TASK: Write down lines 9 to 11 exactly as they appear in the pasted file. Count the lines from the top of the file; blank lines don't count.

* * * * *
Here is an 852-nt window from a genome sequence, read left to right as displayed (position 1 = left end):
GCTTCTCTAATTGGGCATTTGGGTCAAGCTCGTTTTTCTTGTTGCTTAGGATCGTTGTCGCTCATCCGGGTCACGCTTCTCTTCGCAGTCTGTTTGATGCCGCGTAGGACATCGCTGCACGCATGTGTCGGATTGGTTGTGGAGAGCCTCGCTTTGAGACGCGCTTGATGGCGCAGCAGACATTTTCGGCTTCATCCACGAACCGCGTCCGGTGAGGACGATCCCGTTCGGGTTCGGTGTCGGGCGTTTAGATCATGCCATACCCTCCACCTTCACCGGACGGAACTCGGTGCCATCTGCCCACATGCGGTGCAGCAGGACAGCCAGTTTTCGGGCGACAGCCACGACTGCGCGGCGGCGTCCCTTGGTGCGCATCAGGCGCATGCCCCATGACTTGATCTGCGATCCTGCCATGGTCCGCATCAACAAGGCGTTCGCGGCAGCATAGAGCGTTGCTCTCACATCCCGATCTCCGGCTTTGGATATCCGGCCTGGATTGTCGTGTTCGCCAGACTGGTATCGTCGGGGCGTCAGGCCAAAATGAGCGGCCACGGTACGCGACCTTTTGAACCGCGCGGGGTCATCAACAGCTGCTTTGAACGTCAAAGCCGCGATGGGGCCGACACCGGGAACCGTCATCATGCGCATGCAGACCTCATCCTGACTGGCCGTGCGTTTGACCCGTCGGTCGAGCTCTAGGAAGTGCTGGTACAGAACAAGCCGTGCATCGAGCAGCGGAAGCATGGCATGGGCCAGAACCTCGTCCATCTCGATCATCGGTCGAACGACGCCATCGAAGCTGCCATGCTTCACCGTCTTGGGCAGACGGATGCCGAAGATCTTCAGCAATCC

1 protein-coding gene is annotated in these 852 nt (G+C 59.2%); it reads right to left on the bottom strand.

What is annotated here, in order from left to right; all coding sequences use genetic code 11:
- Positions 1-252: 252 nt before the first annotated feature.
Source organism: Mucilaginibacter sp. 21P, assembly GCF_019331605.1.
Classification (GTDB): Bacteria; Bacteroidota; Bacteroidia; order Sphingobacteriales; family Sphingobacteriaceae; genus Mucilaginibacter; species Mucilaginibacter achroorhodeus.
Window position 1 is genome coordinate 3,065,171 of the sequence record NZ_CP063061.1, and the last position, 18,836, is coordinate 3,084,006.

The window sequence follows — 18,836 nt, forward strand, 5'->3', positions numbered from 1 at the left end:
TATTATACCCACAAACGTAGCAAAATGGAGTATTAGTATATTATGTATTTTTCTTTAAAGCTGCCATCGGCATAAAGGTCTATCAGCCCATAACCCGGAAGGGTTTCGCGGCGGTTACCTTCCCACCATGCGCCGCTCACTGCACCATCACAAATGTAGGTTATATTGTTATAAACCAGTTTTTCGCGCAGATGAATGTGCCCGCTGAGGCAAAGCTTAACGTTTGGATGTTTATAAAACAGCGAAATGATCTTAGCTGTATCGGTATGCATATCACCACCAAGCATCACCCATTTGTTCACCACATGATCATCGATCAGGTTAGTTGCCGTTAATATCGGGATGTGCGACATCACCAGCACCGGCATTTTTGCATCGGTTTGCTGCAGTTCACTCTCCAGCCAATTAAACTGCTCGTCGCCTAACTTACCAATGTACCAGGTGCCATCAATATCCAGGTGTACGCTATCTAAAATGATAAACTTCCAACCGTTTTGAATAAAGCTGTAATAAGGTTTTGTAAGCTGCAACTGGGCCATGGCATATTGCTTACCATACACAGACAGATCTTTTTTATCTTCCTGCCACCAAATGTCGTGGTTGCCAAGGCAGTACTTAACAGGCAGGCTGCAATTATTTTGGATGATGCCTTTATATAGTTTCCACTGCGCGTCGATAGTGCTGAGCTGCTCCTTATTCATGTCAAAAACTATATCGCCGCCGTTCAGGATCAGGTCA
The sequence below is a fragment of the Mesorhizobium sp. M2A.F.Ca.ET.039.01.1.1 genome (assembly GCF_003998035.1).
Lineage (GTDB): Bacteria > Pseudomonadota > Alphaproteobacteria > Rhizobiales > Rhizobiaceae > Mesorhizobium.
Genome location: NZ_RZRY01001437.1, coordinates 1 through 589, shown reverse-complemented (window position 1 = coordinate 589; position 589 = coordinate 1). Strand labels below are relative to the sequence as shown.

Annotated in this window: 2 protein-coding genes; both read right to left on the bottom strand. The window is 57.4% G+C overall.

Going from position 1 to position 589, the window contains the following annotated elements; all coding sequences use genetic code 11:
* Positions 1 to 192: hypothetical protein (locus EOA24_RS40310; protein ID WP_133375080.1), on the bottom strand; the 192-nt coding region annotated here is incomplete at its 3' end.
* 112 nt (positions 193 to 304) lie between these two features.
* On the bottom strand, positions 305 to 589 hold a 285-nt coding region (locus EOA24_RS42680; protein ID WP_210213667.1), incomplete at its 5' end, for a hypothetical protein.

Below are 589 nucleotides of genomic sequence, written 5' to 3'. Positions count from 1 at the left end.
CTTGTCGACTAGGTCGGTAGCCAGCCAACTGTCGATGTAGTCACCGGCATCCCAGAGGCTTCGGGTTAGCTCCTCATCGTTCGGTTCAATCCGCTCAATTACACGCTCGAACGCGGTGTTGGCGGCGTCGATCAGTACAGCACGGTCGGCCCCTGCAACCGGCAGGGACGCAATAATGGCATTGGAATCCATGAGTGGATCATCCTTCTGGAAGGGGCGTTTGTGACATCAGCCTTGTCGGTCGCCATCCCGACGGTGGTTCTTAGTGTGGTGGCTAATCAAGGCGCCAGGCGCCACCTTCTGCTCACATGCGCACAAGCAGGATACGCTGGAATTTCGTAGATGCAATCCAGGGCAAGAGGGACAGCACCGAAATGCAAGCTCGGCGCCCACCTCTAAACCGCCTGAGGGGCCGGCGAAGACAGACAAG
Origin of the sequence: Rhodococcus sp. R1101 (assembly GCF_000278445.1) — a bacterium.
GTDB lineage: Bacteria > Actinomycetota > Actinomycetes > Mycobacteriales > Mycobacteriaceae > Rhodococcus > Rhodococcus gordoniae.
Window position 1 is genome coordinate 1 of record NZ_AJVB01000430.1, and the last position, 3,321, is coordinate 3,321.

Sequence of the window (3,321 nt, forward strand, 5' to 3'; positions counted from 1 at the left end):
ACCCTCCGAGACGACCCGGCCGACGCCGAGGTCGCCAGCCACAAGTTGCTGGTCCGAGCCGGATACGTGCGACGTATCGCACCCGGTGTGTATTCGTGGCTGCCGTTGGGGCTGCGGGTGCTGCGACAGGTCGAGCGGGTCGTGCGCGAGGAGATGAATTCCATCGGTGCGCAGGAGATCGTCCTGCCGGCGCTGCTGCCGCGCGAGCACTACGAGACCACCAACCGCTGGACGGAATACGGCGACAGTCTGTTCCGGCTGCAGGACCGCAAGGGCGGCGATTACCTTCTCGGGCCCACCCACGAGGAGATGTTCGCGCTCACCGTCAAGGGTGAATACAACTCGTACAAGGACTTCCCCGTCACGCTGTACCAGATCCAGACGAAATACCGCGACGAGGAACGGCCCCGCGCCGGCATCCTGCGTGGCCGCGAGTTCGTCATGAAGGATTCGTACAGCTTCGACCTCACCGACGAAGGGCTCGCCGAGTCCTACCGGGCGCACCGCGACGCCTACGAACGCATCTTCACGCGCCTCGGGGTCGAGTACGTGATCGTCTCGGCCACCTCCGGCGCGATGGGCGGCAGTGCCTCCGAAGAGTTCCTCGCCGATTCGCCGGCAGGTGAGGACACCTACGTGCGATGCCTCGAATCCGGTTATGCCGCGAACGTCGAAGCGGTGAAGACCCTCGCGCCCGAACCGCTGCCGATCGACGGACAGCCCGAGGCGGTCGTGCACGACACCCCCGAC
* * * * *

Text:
The window sequence follows — 18,836 nt, forward strand, 5'->3', positions numbered from 1 at the left end:
TATTATACCCACAAACGTAGCAAAATGGAGTATTAGTATATTATGTATTTTTCTTTAAAGCTGCCATCGGCATAAAGGTCTATCAGCCCATAACCCGGAAGGGTTTCGCGGCGGTTACCTTCCCACCATGCGCCGCTCACTGCACCATCACAAATGTAGGTTATATTGTTATAAACCAGTTTTTCGCGCAGATGAATGTGCCCGCTGAGGCAAAGCTTAACGTTTGGATGTTTATAAAACAGCGAAATGATCTTAGCTGTATCGGTATGCATATCACCACCAAGCATCACCCATTTGTTCACCACATGATCATCGATCAGGTTAGTTGCCGTTAATATCGGGATGTGCGACATCACCAGCACCGGCATTTTTGCATCGGTTTGCTGCAGTTCACTCTCCAGCCAATTAAACTGCTCGTCGCCTAACTTACCAATGTACCAGGTGCCATCAATATCCAGGTGTACGCTATCTAAAATGATAAACTTCCAACCGTTTTGAATAAAGCTGTAATAAGGTTTTGTAAGCTGCAACTGGGCCATGGCATATTGCTTACCATACACAGACAGATCTTTTTTATCTTCCTGCCACCAAATGTCGTGGTTGCCAAGGCAGTACTTAACAGGCAGGCTGCAATTATTTTGGATGATGCCTTTATATAGTTTCCACTGCGCGTCGATAGTGCTGAGCTGCTCCTTATTCATGTCAAAAACTATATCGCCGCCGTTCAGGATCAGGTCA
The sequence below is a fragment of the Mesorhizobium sp. M2A.F.Ca.ET.039.01.1.1 genome (assembly GCF_003998035.1).